Onions will change color when cooked and turn a creamy white from the chemical "anthocyanin." If this chemical comes in contact with aluminum or iron pots, it will turn brown. Carbon-steel knives can cause the same reaction and turn the onion brown.

To roast onions, bake whole, unpeeled onions at 400 degrees F. until tender (test for tenderness by piercing with a fork), about 1 hour. Cut in half lengthwise, and serve hot in their skins, topped with vegan margarine, salt, and ground black pepper.

To grill onions, peel large onions, cut them in half or into ½ inch thick slices. Poke small, soaked bamboo skewers through the halves or slices in two directions (so the onions won’t come apart). Brush or spray generously with oil, and lightly sprinkle with salt and pepper. Grill over a medium-hot fire until soft and browned, about 5 minutes per side for slices, and about 8 minutes per side for halves.

To make a too-hot onion milder, soak the cut onion in ice water for 15 to 45 minutes (depending on how large and how hot the onion is) changing the water twice. Pat the onion dry before using. If you add vinegar to the water (2 tablespoons for every 4 cups of water) you can reduce the soaking time to 5 to 30 minutes.

If onions turn blue-gray while cooking, add a bit of something acidic such as lemon juice or vinegar.

To peel pearl onions, drop them into boiling water, boil one minute, transfer to a bowl of ice water with a slotted spoon. When cool, pinch the root ends and the skin will slip off. You can save time by buying frozen, peeled pearl onions.

Cutting Onions

Slice onions just before you use them. Cut onions will turn bitter when exposed to air for too long. You can also rinse cut onions in water and store them in an airtight glass jar filled with ice water. Stored this way, cut onions will keep their fresh flavor for 3 to 4 hours.

The bigger and firmer the onion, the easier it will be to cut.

A wet onion is easier to peel than a dry one.

Use a sharp knife. A dull knife can slip and will mash rather than slice through the onion. Use a straight-edge chef’s knife, for cleaner cuts.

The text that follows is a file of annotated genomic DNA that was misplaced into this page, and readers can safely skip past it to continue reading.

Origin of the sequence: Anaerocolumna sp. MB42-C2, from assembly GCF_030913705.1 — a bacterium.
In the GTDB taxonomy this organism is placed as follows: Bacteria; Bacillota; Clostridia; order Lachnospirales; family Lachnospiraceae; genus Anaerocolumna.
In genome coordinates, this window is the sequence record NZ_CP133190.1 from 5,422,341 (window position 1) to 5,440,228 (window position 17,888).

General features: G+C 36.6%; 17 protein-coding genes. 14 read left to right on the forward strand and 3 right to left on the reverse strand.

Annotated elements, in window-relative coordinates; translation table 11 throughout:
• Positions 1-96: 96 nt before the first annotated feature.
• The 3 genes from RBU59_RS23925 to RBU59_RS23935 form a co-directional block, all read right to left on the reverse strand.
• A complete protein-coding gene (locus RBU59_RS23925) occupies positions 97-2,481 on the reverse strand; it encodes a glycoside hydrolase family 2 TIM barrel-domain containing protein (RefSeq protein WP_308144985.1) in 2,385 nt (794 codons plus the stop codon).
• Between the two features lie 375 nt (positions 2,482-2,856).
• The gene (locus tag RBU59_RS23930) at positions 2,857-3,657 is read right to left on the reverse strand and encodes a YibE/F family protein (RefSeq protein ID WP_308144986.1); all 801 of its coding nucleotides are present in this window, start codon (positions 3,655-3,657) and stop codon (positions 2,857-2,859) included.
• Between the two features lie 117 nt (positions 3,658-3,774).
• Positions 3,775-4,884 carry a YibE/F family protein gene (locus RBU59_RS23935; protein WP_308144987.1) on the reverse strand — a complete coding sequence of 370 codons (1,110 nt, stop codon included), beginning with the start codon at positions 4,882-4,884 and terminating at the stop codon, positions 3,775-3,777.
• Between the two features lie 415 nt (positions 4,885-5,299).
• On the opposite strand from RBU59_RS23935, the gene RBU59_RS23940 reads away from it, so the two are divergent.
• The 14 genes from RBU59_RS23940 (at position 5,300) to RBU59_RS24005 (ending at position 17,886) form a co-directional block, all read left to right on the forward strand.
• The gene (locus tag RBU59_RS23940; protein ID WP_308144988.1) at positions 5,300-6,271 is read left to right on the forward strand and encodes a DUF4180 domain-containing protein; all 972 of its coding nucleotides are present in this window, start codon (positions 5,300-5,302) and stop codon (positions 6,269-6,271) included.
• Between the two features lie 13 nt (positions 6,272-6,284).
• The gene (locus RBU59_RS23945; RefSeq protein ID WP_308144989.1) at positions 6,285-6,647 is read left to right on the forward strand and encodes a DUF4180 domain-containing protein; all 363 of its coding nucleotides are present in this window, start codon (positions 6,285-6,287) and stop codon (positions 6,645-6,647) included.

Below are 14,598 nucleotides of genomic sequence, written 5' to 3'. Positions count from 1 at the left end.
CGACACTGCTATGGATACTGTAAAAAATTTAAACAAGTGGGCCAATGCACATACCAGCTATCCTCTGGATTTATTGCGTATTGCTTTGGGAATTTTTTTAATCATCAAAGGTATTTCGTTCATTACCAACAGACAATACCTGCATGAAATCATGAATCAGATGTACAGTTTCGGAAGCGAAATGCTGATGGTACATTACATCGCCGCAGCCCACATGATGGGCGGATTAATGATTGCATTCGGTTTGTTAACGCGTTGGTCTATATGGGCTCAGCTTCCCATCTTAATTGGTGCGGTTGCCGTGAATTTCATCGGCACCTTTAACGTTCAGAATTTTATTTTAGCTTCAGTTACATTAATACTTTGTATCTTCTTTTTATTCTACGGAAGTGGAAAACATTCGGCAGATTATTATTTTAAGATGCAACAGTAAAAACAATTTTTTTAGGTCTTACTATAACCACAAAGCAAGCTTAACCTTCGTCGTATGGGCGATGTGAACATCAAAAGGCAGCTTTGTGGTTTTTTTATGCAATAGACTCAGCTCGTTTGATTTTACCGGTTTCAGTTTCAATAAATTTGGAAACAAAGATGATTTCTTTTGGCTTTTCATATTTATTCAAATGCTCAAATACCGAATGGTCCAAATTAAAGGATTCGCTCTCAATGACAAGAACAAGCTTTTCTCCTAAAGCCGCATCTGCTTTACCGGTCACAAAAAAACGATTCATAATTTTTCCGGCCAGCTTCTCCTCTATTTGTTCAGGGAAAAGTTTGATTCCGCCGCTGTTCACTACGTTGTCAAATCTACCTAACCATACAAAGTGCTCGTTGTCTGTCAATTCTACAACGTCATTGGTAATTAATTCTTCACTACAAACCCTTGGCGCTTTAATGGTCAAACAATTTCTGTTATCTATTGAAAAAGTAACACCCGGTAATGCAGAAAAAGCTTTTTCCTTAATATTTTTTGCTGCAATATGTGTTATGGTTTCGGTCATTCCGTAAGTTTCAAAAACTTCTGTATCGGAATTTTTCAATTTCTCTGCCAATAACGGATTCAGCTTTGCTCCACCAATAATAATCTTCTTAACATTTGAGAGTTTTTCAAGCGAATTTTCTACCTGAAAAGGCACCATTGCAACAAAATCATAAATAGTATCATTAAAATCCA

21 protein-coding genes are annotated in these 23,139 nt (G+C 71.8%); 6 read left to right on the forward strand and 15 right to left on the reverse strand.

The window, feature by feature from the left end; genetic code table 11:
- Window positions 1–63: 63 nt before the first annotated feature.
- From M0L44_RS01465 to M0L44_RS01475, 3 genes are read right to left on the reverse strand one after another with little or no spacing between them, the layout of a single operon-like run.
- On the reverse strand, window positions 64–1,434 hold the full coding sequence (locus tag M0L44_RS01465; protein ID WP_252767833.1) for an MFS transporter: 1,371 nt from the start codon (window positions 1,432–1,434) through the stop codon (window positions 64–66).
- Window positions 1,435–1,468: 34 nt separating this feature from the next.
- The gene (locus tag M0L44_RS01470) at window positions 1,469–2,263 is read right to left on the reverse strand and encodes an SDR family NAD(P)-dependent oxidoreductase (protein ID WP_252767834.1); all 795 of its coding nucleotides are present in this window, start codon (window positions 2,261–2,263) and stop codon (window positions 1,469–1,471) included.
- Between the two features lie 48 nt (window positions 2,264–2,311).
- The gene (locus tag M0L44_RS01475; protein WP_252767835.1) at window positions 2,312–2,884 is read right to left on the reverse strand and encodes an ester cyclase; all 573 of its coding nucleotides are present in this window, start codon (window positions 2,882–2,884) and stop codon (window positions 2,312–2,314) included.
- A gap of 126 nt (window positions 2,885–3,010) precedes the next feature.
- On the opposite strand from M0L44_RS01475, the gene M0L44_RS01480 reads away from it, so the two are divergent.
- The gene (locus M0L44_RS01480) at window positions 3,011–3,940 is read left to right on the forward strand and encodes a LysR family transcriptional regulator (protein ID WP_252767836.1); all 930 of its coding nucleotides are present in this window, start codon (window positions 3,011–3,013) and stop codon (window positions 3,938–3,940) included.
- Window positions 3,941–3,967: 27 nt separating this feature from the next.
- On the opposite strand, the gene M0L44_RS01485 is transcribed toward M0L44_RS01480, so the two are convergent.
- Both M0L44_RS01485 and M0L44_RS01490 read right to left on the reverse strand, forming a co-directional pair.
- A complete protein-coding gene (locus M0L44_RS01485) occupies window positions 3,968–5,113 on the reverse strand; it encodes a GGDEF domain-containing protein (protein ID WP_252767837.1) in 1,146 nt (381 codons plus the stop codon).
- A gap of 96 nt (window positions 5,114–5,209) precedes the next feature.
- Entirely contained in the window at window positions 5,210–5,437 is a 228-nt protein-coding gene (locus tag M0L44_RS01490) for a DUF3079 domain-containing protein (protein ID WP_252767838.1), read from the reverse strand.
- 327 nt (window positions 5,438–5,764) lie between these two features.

Be sure your cutting board is positioned securely on the counter. If necessary, place a damp kitchen towel underneath to keep the board from sliding around.

When cutting onions ahead of time, pack them in a plastic zipper-lock freezer bag. squeeze the air out of the bag, then enclose in a second plastic zipper-lock freezer bag, and refrigerate. This will help to keep other foods in the refrigerator from absorbing the onion odor.

Use cut onions within 2 days.

Save onion trimmings, including the papery brown skin and add to soup stock for golden color, store in a well-sealed plastic zipper-lock freezer bag in your freezer.


One large onion equals about one cup chopped onion.

One medium onion equals about 3/4 cup chopped onion.

one small onion equals about 1/3 cup chopped onion, one teaspoon onion powder, or one tablespoon dried onion flakes.

Five medium onions equal about 1 pound

To cover-up onion cooking odors, combine, in a saucepan, 6 cups water, 1 cup vinegar, and 1 teaspoon cloves. Bring to a boil and simmer 5 minutes.

To remove the smell of onions or garlic from your hands, rub your hands with the bowl of a stainless steel spoon or other stainless steel utensil, under warm, running water. You can buy a device made for this purpose in kitchen shops. It looks like a bar of stainless steel soap.

The smell of onions can be removed from utensils and cutting board with a strong solution of salt water or a small amount of white vinegar, a paste of baking soda or water, or a slice of fresh lemon rubbed on the surface.

To remove the odor of onions from your breath, eat several sprigs of vinegar or salt-dipped parsley, or plain parsley, or rinse your mouth with equal parts water and lemon juice.
You can also chew on fennel seeds or coffee beans.

Watery Eyes

When onions are cut, the cells release a chemical that reacts with the fluid in your eyes to form a mild sulfuric acid, causing your eyes to water. Cutting the onions under running tap water or completely under water can help prevent the tears, as can rinsing the onion and leaving it wet while cutting. Freezing the onion for 10 minutes may help. Some people will freeze their knives to enhance this effect. Using a sharp knife will limit the cell damage to the onion, and therefore prevent the release of chemicals. Other methods that some people find helpful are placing a balled-up piece of white bread on the tip of the knife to absorb the fumes, chewing gum, or lighting a candle.

Some species of onions will cause more tear formation and irritation than others.


Grandmother's Food Secrets, by Dr. Myles H. Bader, published by Mylette Enterprises, LLC, Las Vegas NV 89102

Brilliant Food Tips and Cooking Tips, by David Joachim, published by Rodale
Foods that Harm, Foods that Heal, an A to Z Guide to safe and healthy Eating, Published by the readers digest Association, Inc., 1997

Professional Vegetarian Cooking, by Ken Bergeron, published by John Wiley and Sons, Inc.